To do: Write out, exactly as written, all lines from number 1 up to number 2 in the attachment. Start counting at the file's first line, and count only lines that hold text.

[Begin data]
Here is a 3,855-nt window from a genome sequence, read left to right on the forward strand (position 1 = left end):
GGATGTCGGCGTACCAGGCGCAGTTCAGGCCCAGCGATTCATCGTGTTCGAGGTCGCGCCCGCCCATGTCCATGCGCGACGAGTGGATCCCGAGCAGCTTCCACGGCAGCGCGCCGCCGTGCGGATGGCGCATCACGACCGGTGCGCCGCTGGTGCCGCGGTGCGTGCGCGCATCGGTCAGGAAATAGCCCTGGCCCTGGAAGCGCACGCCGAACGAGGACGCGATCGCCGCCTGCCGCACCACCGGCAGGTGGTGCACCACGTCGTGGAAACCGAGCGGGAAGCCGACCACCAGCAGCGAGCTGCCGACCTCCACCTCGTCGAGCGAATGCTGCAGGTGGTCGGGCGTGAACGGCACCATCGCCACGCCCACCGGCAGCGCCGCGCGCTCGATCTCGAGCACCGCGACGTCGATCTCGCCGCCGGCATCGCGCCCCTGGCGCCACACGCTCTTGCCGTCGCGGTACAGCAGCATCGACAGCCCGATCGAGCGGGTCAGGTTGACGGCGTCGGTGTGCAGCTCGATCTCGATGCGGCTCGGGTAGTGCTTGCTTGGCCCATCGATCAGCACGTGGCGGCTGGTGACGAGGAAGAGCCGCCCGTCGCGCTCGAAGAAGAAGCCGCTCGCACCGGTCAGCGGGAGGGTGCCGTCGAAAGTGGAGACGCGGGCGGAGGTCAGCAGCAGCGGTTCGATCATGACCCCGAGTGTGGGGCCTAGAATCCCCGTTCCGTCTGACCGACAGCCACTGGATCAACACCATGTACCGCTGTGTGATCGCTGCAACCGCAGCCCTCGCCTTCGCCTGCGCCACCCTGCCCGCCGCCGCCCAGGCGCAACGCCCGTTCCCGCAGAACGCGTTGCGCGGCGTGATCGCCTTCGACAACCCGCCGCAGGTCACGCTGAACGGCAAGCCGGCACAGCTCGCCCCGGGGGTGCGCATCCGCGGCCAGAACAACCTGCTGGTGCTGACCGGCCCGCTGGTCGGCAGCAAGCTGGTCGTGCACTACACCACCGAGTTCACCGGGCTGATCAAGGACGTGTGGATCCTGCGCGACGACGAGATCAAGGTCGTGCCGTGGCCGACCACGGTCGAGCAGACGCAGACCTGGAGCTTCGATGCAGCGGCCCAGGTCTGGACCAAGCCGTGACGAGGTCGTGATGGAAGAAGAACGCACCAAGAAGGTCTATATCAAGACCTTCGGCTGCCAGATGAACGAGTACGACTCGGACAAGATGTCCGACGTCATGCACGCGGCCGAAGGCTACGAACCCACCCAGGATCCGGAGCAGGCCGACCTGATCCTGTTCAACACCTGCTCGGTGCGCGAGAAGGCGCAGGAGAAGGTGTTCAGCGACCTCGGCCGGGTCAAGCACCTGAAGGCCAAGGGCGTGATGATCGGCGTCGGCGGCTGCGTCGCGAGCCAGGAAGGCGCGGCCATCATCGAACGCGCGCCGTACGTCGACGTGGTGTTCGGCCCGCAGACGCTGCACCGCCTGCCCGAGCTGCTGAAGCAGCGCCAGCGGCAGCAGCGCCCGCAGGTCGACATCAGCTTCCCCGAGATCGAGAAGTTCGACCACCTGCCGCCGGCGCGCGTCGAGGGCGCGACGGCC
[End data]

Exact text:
Here is a 3,855-nt window from a genome sequence, read left to right on the forward strand (position 1 = left end):
GGATGTCGGCGTACCAGGCGCAGTTCAGGCCCAGCGATTCATCGTGTTCGAGGTCGCGCCCGCCCATGTCCATGCGCGACGAGTGGATCCCGAGCAGCTTCCACGGCAGCGCGCCGCCGTGCGGATGGCGCATCACGACCGGTGCGCCGCTGGTGCCGCGGTGCGTGCGCGCATCGGTCAGGAAATAGCCCTGGCCCTGGAAGCGCACGCCGAACGAGGACGCGATCGCCGCCTGCCGCACCACCGGCAGGTGGTGCACCACGTCGTGGAAACCGAGCGGGAAGCCGACCACCAGCAGCGAGCTGCCGACCTCCACCTCGTCGAGCGAATGCTGCAGGTGGTCGGGCGTGAACGGCACCATCGCCACGCCCACCGGCAGCGCCGCGCGCTCGATCTCGAGCACCGCGACGTCGATCTCGCCGCCGGCATCGCGCCCCTGGCGCCACACGCTCTTGCCGTCGCGGTACAGCAGCATCGACAGCCCGATCGAGCGGGTCAGGTTGACGGCGTCGGTGTGCAGCTCGATCTCGATGCGGCTCGGGTAGTGCTTGCTTGGCCCATCGATCAGCACGTGGCGGCTGGTGACGAGGAAGAGCCGCCCGTCGCGCTCGAAGAAGAAGCCGCTCGCACCGGTCAGCGGGAGGGTGCCGTCGAAAGTGGAGACGCGGGCGGAGGTCAGCAGCAGCGGTTCGATCATGACCCCGAGTGTGGGGCCTAGAATCCCCGTTCCGTCTGACCGACAGCCACTGGATCAACACCATGTACCGCTGTGTGATCGCTGCAACCGCAGCCCTCGCCTTCGCCTGCGCCACCCTGCCCGCCGCCGCCCAGGCGCAACGCCCGTTCCCGCAGAACGCGTTGCGCGGCGTGATCGCCTTCGACAACCCGCCGCAGGTCACGCTGAACGGCAAGCCGGCACAGCTCGCCCCGGGGGTGCGCATCCGCGGCCAGAACAACCTGCTGGTGCTGACCGGCCCGCTGGTCGGCAGCAAGCTGGTCGTGCACTACACCACCGAGTTCACCGGGCTGATCAAGGACGTGTGGATCCTGCGCGACGACGAGATCAAGGTCGTGCCGTGGCCGACCACGGTCGAGCAGACGCAGACCTGGAGCTTCGATGCAGCGGCCCAGGTCTGGACCAAGCCGTGACGAGGTCGTGATGGAAGAAGAACGCACCAAGAAGGTCTATATCAAGACCTTCGGCTGCCAGATGAACGAGTACGACTCGGACAAGATGTCCGACGTCATGCACGCGGCCGAAGGCTACGAACCCACCCAGGATCCGGAGCAGGCCGACCTGATCCTGTTCAACACCTGCTCGGTGCGCGAGAAGGCGCAGGAGAAGGTGTTCAGCGACCTCGGCCGGGTCAAGCACCTGAAGGCCAAGGGCGTGATGATCGGCGTCGGCGGCTGCGTCGCGAGCCAGGAAGGCGCGGCCATCATCGAACGCGCGCCGTACGTCGACGTGGTGTTCGGCCCGCAGACGCTGCACCGCCTGCCCGAGCTGCTGAAGCAGCGCCAGCGGCAGCAGCGCCCGCAGGTCGACATCAGCTTCCCCGAGATCGAGAAGTTCGACCACCTGCCGCCGGCGCGCGTCGAGGGCGCGACGGCC